The Lexicon 224X Digital Reverberator provides high-quality simulation of the acoustics of a variety of architectural spaces and a wide variety of special effects.
The Lexicon 224X is an advanced two-in, four-out, all-electronic digital reverberation system. Its clean, natural-sounding reverberation is the result of blending digital audio hardware and software disciplines.
Lexicon supports ongoing software development, as well as hardware options for the 224X. Program updates or additions are supplied as user-installable read-only memory (ROM) integrated circuits.
With the Lexicon Alphanumeric Remote Console (LARC), a user can precisely and easily control the character of reverberant sound. The LARC simplifies day-to-day operation for both new and experienced users of the Lexicon 224X and offers a tape storage capability.
A user can quickly access reverberation or effects programs, modify the parameters of those programs, and store the modifications in 36 non-volatile memory registers or on audio tape for future use.
The Lexicon 224X is completely modular. Every subassembly in the mainframe can be unplugged and removed for service or exchange. The unit is designed to provide continuous operation with an absolute minimum of maintenance.
This product is the result of years of study and development. Its design incorporates suggestions from knowledgeable equipment users and reflects Lexicon’s long experience in providing superior digital audio equipment to the professional.
Every effort has gone into making the Lexicon 224X and LARC perform to the highest industry standards. The 224X is a sophisticated signal processor, in both its capabilities and control functions. It is much more versatile than other reverberation devices, and the LARC increases its ease of use even further by offering an interactive, prompting interface.
A system of banks, programs and variations, control pages, and registers makes this versatility immediately available, even to inexperienced users. You will find the LARC a powerful and exciting addition to the 224X, and if you are a new 224X user, you will find the LARC an informative, self-prompting interface into the world of digital reverberation. Whether or not you are familiar with the 224X, please read this section to understand how to operate the LARC and 224X.
The 224X digitizes incoming signals and processes the digitized signals; it then reconverts the processed signals into analog for output. Because the modifications to the sound are totally under the control of the 224X’s high-speed processor, which is directed by the LARC and its software, the range of sound is extremely wide.
The 224X has the ability to emulate the response of many different kinds of actual spaces, mimic other artificial reverberation devices, and create complex effects with minimal controls. In addition, the Split programs allow the 224X to serve as two separate reverb devices.
I’m going to start by saying how much I enjoy reading reviews and information on this website. I also have to admit, that over the years I’ve become a self confessed reverb-aholic and while some of my reverbs I’ve bought from new and had for many years, others are new additions that have finally found a place in my studio after being on the wish list for many years!
I think the lexicon 224 was the one I’d heard so much about over the years, but I’d never had the opportunity to use and was top of my list to try out and see just how good these really were? Up until recently, rarely did people let them go and I found that most 224’s that come up now, usually have a long history and some sort of provenance to go with them.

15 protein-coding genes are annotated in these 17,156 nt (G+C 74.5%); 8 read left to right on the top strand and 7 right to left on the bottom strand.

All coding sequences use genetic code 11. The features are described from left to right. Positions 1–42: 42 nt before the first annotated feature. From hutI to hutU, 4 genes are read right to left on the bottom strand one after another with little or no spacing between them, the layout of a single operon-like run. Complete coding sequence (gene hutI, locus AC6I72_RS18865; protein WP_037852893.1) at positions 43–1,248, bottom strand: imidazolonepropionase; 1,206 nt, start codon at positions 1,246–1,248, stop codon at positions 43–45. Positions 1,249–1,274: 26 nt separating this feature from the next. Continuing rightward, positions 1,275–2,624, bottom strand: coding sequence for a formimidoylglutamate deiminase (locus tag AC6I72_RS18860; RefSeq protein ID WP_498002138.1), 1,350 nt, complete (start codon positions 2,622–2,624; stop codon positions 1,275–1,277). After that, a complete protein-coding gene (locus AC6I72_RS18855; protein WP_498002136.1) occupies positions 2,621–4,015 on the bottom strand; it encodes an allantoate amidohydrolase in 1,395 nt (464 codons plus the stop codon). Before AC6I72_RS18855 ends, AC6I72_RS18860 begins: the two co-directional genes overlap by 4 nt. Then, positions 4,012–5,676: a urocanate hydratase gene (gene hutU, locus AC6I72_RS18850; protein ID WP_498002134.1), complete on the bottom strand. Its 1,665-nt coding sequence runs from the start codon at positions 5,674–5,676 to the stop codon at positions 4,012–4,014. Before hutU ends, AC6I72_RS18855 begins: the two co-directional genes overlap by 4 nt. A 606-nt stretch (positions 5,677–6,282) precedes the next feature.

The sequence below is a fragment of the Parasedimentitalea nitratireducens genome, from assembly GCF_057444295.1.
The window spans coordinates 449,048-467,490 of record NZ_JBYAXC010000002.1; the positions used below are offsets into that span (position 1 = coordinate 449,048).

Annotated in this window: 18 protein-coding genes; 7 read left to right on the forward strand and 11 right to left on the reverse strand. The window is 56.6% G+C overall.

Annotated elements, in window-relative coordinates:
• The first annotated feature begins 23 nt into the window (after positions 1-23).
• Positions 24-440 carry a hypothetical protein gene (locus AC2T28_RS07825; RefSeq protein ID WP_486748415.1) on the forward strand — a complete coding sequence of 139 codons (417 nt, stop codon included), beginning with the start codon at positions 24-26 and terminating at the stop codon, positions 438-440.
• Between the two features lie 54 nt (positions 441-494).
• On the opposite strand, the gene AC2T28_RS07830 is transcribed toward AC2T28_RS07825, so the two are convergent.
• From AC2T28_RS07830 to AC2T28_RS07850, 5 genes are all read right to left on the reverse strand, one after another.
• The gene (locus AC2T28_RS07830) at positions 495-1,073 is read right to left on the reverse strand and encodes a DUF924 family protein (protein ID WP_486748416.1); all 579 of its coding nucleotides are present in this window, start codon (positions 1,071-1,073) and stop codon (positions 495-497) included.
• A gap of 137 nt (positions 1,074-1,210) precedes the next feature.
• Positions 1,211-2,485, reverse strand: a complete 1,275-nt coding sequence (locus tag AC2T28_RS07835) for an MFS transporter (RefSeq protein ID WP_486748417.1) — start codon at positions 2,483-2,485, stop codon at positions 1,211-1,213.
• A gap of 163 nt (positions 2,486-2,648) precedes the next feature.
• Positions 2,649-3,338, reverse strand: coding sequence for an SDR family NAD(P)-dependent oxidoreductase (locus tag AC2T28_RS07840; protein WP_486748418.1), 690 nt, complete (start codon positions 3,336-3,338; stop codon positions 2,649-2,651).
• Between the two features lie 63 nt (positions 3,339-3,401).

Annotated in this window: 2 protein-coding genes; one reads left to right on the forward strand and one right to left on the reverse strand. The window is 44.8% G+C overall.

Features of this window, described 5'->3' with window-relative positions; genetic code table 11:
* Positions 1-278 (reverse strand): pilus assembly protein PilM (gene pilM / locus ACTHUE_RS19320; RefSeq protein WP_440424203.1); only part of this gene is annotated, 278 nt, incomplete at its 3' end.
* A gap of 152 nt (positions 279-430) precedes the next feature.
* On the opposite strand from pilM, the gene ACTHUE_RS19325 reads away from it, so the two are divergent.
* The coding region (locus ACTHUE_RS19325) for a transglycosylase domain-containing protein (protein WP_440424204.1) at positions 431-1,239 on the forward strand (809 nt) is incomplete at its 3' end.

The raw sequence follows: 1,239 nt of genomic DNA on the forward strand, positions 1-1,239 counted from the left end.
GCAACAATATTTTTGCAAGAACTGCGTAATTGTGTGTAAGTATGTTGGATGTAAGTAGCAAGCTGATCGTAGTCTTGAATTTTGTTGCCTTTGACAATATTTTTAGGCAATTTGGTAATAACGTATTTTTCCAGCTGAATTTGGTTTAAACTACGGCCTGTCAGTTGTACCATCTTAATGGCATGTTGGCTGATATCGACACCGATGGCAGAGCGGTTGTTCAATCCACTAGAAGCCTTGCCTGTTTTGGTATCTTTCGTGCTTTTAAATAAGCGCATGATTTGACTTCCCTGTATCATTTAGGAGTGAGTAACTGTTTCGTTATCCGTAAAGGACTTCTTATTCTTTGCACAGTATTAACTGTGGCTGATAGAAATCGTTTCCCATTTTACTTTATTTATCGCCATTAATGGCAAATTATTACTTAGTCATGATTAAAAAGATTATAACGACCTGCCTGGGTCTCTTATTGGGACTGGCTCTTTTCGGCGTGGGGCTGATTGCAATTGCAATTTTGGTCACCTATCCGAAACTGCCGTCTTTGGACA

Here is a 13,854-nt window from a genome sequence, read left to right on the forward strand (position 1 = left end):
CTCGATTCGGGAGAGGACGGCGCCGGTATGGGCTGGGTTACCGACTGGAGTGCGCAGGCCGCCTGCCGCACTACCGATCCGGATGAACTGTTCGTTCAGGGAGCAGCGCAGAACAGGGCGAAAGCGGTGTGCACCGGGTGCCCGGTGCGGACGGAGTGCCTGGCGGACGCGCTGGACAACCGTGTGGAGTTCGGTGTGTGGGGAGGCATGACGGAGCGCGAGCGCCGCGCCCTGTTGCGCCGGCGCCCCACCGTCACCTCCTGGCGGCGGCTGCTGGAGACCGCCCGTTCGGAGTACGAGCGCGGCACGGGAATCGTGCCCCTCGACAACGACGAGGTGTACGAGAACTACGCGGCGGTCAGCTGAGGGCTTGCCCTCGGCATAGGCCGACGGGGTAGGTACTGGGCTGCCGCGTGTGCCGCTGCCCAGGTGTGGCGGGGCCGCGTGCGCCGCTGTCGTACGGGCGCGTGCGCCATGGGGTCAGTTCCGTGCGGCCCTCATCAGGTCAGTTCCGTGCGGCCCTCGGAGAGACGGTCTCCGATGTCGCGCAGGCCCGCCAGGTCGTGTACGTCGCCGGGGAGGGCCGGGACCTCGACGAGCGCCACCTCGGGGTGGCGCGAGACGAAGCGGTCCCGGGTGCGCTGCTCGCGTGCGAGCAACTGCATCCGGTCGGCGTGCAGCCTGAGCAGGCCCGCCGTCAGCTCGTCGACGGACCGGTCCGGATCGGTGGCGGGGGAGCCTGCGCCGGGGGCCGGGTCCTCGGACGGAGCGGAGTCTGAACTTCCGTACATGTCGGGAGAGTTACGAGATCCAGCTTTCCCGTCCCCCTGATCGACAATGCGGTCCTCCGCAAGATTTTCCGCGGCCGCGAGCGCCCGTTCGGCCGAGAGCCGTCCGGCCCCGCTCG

Today, they have become a bit of a cult classic and along with the 480L, become affordable to some, but not all ! So, that’s my story and I’ve been after one of these for many years to complement my other high-end lexicon’s and AMS’s I now have at my disposal. Of course I’m going to only make reference to the model I have, which is the last revision of 224, and was model introduced with the same LARC as the 480L, and not the original 224 that Vangelis used on Chariotts of fire.
I’ve now had this unit in my possession over the last month, and as you can imagine I’ve used it quite extensively and done multiple comparisons. The first thing I can say with hand on heart, is the hype about this thing is NOT hype ! This reverb is utterly amazing.. in a recent interview I read by producer Chris Porter, he clearly states that George Michael’s vocal on Faith and earlier recordings, were predominantly lexicon 224xl.
In comparison with my 480L (with the classic cart) I can hear enough difference to warrant using the 224 albeit the 480L on classic cart presets, are equally stunning in their own right. In general, the 224xl and 480L always seem to be compared to one another, when in reality they are completely different in design, with different algorithms,sound and the 480L being a multi-effects unit and not just a straight reverb.
I’m not going to be drawn into a definitive which one is better, or which one I prefer, but what I will say, is that if you have one without the other, you will certainly survive, and survive well ! Perhaps in time, I’ll have the opportunity to compare the original 224 with the 224XL and write about what differences that to have? In the mean time, I will conclude by just saying that this machine is quite simply breathtaking on vocals, strings and its warm character it gives in any application.
Sampling Frequency: Unknown
Frequency Response: 20Hz-15kHz
Dynamic Range: 84dB
THD: Below 0.04%
VerbSuite Classics is a partnership with LiquidSonics, and uses proprietary FUSION IR processing to capture the evolving and modulating characteristics of the modeled hardware reverb tone, including the Lexicon 224X.